And this could sabotage the entire strategic grounding of Starmer’s leadership. In their rush to congratulate him on winning the party leadership (with what proved to be a borderline fraudulent manifesto), and to salute the subsequent defenestration of Jeremy Corbyn (whom he had once claimed as “a friend”), many in Labour seemed to think they could happily do without their Left-wing. But the few successful coalitions of the Left in recent years have not permitted such arrogance. It is a mistake Joe Biden has strained to avoid, continuing to work closely with Bernie Sanders and members of the radical “Squad”, all while rolling out the kind of transformative, state-driven economic programme that Starmer has unceremoniously dropped. But for Biden, the fault lines over Gaza are also showing. He is dropping in the polls, and many of the younger activists who worked so hard for him last time are threatening to sit on their hands, even in the face of a third Trump candidacy.

Keir Starmer claims Harold Wilson as his political inspiration. But he shares none of his hero’s intelligence, shrewd political skill, or easy humour. If he did, he might be familiar with the irascible former Labour MP and Commons bookie, Ian Mikardo, who supplied the rule Wilson cleaved to in his own party management: the Labour Party needs a “Left and a Right wing to fly”. Starmer has decisively severed the Left from the body of the Labour leadership, ruling instead through a coterie of sectarian hatchet men. MPs and candidates from the Left have found themselves censured and suspended, often on the most spurious grounds, with even party veterans left wondering if they will be able to stand in the general election. The role of local parties in selecting their own candidates has been quashed beneath the boot of central office, and party panjandrums are said to have a list of approved, on-message candidates they intend to drop into safe seats that become vacant between now and the election.

“MPs and candidates from the Left have found themselves censured and suspended”

All of this is unlikely to cost Starmer his victory, although it suggests a smaller majority than that predicted by the pollsters. But a network of internal opposition is forming, not least in Starmer’s own backyard. In common with a number of prominent Labour MPs who have demurred from calling for a permanent ceasefire (including West Streeting in Ilford and Rushanara Ali in Bethnal Green), Starmer’s home ground of Holborn and St Pancras will likely be facing an insurgent campaign from the Left. Andrew Feinstein, a former ANC MP under Nelson Mandela, has lived in Starmer’s constituency for 20 years and is weighing up standing there in the general election. This weekend he endorsed the launch of a new political alliance, billed as the first organised movement of the Left outside Labour, calling itself “Collective”. The name is more than symbolic: a pragmatic grouping, Collective will likely work with other parties, including Galloway’s own, and could field several parliamentary candidates, targeting constituencies in inner cities with large student populations.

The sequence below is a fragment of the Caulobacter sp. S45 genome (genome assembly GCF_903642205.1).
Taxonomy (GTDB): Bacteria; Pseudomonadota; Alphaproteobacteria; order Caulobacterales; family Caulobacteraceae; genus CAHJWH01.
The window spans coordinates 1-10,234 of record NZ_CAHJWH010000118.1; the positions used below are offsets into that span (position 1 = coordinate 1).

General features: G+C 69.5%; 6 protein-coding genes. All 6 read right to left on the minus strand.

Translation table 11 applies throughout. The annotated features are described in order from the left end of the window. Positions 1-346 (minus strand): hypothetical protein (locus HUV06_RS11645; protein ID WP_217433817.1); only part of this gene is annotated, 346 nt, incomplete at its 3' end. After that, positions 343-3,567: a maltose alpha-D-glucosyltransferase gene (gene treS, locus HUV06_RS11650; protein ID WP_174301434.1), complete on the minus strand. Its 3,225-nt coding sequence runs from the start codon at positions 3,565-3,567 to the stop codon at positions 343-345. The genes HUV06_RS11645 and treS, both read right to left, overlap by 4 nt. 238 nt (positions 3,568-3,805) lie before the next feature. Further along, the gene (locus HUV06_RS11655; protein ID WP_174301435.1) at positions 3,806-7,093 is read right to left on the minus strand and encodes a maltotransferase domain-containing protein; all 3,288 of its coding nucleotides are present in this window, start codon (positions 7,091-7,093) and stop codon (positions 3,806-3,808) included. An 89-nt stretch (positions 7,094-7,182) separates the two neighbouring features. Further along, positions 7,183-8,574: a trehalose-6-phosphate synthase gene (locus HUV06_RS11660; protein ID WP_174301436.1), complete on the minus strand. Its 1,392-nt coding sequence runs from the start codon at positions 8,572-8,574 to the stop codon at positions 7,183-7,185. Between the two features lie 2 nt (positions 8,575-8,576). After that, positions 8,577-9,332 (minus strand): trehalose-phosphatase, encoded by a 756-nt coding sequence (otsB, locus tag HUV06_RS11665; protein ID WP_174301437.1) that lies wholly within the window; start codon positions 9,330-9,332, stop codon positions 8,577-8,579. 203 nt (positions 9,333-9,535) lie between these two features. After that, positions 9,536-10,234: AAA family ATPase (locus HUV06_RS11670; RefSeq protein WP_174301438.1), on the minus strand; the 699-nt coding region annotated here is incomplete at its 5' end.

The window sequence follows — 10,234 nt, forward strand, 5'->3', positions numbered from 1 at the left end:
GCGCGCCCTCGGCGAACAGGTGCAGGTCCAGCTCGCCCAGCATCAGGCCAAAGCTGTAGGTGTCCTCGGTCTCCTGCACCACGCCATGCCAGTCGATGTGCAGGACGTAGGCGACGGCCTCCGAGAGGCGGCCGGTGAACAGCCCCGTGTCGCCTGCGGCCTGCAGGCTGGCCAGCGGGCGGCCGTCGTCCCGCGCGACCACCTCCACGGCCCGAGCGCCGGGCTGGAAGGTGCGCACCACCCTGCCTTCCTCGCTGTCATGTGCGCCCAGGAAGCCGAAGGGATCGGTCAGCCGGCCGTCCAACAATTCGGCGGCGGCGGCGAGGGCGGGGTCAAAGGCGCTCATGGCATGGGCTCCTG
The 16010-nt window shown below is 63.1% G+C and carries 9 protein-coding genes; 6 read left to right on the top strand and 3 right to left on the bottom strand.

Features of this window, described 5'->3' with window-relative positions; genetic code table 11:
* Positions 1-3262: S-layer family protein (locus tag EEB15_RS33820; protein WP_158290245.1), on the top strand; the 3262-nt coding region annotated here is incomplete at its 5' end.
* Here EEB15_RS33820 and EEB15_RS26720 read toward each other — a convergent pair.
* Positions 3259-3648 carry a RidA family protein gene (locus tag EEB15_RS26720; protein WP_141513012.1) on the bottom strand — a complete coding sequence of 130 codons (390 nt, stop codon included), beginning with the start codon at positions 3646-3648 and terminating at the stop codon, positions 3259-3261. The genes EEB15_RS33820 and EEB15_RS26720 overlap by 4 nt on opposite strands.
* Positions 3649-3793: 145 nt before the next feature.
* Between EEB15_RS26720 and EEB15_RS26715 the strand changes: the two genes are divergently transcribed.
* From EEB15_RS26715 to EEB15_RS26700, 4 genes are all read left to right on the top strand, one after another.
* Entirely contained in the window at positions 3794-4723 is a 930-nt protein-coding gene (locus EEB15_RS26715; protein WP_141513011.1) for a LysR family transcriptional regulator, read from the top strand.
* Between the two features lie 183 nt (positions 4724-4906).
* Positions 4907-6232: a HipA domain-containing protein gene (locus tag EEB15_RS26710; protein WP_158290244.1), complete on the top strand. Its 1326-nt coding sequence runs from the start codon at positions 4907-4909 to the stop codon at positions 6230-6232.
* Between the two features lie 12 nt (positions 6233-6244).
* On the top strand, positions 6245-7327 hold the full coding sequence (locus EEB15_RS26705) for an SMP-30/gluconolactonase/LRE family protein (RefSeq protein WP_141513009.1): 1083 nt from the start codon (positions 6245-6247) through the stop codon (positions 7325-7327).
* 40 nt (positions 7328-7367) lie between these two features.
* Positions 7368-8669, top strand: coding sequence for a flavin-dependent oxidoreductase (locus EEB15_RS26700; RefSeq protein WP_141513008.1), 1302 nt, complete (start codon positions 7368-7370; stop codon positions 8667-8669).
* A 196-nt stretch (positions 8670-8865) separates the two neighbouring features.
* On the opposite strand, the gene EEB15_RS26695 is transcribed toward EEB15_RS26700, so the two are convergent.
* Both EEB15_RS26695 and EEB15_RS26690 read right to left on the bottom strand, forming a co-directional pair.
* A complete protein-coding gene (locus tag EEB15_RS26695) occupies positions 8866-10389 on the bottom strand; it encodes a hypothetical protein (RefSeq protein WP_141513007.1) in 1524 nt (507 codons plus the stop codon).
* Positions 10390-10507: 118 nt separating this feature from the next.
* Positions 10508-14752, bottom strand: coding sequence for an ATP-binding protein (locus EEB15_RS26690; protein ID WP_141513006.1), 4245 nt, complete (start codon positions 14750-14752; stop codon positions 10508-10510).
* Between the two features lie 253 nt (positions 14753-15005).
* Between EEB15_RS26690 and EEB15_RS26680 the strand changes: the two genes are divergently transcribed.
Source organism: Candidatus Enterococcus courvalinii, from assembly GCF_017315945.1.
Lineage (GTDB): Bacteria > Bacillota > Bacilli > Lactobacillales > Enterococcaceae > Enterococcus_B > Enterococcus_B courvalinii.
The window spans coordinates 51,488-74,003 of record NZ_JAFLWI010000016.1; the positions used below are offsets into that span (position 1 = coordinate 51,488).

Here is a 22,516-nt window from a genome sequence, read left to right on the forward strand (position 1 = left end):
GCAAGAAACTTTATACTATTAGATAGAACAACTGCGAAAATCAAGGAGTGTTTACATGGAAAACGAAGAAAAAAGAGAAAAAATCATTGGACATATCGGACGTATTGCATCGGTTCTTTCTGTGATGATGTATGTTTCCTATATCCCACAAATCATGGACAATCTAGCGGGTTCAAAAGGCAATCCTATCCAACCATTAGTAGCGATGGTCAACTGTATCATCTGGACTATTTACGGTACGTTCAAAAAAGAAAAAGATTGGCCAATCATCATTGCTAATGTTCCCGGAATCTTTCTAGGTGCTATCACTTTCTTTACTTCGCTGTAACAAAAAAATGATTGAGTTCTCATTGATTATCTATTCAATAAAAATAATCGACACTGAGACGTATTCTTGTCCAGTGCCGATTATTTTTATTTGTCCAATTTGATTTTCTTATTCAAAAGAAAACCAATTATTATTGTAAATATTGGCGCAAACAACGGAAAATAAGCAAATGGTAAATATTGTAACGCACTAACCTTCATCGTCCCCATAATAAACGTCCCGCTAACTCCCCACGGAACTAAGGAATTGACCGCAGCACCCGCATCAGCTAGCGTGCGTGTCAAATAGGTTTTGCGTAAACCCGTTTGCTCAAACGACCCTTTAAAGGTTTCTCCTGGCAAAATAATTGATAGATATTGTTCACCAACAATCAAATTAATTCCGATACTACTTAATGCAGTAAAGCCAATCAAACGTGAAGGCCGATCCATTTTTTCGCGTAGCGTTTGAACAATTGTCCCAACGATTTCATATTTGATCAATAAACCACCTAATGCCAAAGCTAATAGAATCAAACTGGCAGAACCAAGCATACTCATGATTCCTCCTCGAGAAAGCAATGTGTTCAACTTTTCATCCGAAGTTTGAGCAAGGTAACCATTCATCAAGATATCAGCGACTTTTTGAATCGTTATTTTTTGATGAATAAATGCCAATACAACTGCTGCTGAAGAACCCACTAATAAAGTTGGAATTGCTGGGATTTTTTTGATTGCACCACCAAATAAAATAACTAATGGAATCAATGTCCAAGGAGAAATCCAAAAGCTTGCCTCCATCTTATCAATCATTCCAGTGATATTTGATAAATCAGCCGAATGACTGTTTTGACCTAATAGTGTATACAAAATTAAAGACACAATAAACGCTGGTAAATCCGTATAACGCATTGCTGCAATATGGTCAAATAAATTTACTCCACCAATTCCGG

The idea that the bruised Labour Left could be bundled up and tossed over the ropes of the political ring was an enormous miscalculation on Starmer’s part. After all, we’re only seven years on from the peak of the Corbyn movement, which operated with a grassroots dynamism well beyond the playbook of the powerbrokers who’ve managed the party since the New Labour turn. The same forces will drive this new Left, with enthusiasm and young volunteers making up for the lack of donor money drawn to the big parties. And while some may dismiss the electoral damage a Left breakaway could do, as with Ukip and the Brexit Party’s influence over successive elections, independent Left candidates could one day hold the balance of a Labour majority.

For now though, the next election seems probably produce a Starmer-led Labour government, benefiting from the Tory collapse and a likely low turn-out. But beneath this victory, a new movement might begin to find its voice. For decades, first-past-the-post elections have been fought and won among swing voters in a small band of marginal constituencies. Independent candidates may perform better than expected, exerting a disproportionate impact at a time when constituency boundaries have been redrawn and pressure continues to mount for proportional representation. It is the election after this one which may deliver the body blow to the old political giants, who in any case already resemble, as Christopher Hitchens once said of America’s own dead two-party system, “two cosily fused buttocks of the same giant derrière”.

Mark Seddon is a former UN correspondent and New York bureau chief for Al-Jazeera English TV. He also worked in the speechwriting unit for the former secretary general of the United Nations, Ban Ki-moon